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Things go fairly smoothly in the beginning, as they usually do in games like this. Pretty soon, though, you hit a cash crunch. Contributing to that is that your upgrades are laid out on a nodal system, and every so often you need to research to break through to the next group of upgrades. This research costs a fair chunk of money, and success is not guaranteed. You can spend some of your research points to improve your odds, but you won’t exactly be overflowing with them, and the game is opaque about how much they improve your odds. If you have some bad luck, you can lose a ton of cash just trying to earn the right to spend more cash on upgrades. In addition to upgrading your weapon, you’ll probably want to actually buy some new ones at some point as well, and that will cost you dearly.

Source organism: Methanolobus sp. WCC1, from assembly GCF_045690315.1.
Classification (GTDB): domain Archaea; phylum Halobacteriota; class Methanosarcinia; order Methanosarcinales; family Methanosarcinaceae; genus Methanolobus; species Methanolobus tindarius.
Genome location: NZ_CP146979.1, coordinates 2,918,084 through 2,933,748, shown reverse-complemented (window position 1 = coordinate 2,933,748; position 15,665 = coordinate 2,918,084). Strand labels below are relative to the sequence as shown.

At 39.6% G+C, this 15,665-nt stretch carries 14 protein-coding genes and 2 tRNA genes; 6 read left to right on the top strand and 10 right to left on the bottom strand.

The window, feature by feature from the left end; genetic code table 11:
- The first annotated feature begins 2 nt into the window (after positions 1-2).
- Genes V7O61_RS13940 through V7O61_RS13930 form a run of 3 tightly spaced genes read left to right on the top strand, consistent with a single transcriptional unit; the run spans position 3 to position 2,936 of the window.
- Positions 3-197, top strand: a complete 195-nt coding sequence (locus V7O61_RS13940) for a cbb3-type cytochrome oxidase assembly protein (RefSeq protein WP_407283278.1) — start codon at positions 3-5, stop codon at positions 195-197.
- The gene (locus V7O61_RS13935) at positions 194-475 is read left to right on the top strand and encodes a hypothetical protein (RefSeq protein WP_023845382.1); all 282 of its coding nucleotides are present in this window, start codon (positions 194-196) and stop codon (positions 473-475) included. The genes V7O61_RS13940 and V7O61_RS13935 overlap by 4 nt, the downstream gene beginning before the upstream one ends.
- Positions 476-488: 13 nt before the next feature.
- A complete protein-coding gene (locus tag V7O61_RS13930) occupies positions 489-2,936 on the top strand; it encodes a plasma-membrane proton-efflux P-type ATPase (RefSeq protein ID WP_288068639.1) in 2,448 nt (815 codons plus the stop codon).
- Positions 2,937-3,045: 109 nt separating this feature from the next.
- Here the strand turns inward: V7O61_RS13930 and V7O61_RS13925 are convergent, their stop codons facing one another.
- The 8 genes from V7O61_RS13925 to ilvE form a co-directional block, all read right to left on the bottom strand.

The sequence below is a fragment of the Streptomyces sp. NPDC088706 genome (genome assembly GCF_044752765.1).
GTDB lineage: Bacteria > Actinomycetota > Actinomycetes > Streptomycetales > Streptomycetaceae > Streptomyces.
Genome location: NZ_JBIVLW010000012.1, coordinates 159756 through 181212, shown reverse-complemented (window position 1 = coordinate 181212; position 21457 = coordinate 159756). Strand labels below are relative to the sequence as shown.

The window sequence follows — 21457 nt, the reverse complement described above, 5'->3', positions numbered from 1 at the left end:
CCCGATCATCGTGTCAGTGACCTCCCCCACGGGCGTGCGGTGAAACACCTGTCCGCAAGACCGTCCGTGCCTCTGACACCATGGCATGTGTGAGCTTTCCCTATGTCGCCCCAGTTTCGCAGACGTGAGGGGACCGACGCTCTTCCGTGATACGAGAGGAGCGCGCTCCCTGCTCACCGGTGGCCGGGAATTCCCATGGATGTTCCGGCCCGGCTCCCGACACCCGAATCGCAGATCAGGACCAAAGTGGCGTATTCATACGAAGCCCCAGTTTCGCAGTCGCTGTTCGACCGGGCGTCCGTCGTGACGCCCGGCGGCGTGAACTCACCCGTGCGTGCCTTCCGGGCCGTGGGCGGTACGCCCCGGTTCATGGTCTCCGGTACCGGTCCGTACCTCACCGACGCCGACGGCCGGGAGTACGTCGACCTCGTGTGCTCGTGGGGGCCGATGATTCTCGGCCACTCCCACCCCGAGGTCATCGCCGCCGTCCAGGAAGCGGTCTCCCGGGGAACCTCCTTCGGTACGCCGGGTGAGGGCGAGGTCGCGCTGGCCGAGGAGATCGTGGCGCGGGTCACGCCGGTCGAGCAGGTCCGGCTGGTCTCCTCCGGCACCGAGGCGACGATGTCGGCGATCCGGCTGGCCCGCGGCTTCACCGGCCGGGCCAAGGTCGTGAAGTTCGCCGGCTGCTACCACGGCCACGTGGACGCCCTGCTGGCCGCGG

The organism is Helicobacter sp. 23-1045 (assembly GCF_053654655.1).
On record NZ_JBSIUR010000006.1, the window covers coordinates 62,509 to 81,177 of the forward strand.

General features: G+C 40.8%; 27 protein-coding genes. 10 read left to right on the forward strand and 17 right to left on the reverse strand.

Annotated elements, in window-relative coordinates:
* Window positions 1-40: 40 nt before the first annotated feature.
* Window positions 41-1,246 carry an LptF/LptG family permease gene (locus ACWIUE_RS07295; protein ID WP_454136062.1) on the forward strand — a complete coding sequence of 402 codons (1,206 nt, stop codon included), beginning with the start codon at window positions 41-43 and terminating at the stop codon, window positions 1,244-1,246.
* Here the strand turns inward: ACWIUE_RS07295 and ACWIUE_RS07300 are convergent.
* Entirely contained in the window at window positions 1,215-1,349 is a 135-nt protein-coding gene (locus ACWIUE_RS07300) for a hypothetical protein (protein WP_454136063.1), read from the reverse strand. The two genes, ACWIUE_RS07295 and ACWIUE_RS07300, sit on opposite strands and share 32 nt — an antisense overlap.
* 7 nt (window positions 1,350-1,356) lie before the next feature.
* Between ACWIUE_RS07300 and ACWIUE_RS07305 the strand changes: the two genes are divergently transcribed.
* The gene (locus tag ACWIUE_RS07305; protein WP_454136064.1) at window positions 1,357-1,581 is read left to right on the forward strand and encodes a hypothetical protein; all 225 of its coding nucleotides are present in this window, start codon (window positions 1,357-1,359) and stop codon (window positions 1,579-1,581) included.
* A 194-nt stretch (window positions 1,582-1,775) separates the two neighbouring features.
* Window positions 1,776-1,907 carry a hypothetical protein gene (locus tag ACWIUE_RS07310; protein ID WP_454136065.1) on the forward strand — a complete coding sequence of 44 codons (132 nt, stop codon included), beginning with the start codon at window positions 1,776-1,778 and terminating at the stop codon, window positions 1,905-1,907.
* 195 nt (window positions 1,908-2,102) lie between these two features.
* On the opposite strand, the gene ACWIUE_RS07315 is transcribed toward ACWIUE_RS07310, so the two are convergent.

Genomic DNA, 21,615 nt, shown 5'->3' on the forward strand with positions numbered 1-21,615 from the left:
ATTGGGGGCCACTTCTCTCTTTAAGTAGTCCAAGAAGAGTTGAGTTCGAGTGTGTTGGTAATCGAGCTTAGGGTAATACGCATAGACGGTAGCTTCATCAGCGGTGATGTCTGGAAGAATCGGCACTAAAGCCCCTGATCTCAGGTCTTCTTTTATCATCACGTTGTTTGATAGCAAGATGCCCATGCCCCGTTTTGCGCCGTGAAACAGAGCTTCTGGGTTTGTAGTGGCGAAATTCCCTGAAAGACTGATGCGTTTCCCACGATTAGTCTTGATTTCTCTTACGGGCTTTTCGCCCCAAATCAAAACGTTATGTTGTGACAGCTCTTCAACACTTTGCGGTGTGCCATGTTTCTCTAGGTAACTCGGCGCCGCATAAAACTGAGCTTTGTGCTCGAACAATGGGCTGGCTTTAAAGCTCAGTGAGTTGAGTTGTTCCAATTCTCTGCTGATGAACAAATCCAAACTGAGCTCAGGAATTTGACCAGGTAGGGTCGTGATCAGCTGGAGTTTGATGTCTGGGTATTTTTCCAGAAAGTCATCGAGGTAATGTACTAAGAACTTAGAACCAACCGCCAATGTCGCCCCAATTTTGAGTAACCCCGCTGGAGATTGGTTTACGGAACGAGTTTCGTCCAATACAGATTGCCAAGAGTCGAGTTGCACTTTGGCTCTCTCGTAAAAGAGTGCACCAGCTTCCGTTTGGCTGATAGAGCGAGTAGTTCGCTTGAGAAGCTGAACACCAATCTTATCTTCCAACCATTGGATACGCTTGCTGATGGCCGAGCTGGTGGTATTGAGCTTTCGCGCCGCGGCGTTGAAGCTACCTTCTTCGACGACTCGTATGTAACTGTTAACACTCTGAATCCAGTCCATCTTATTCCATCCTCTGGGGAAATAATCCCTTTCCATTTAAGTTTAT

Essentially, you’re going to have to stop and grind the low-paying challenge missions every now and then, and the gameplay really doesn’t hold up well to that level of grind. It’s decent enough to play, but it gets repetitive fairly quickly. You’ll be in one of a few different set locations, starting in cover. You can use your left thumb to aim from behind cover and your right thumb to pop out and shoot. Your gun can only be fired a certain number of times successively before it needs to cool down, so you’ll have to return to cover frequently. You can change cover using arrows on the side of the screen, but there usually are only a couple of pieces of cover to choose from. The enemies will also hide behind cover, though sometimes laughably poorly, and both your cover and the enemy’s can be destroyed if it takes enough damage.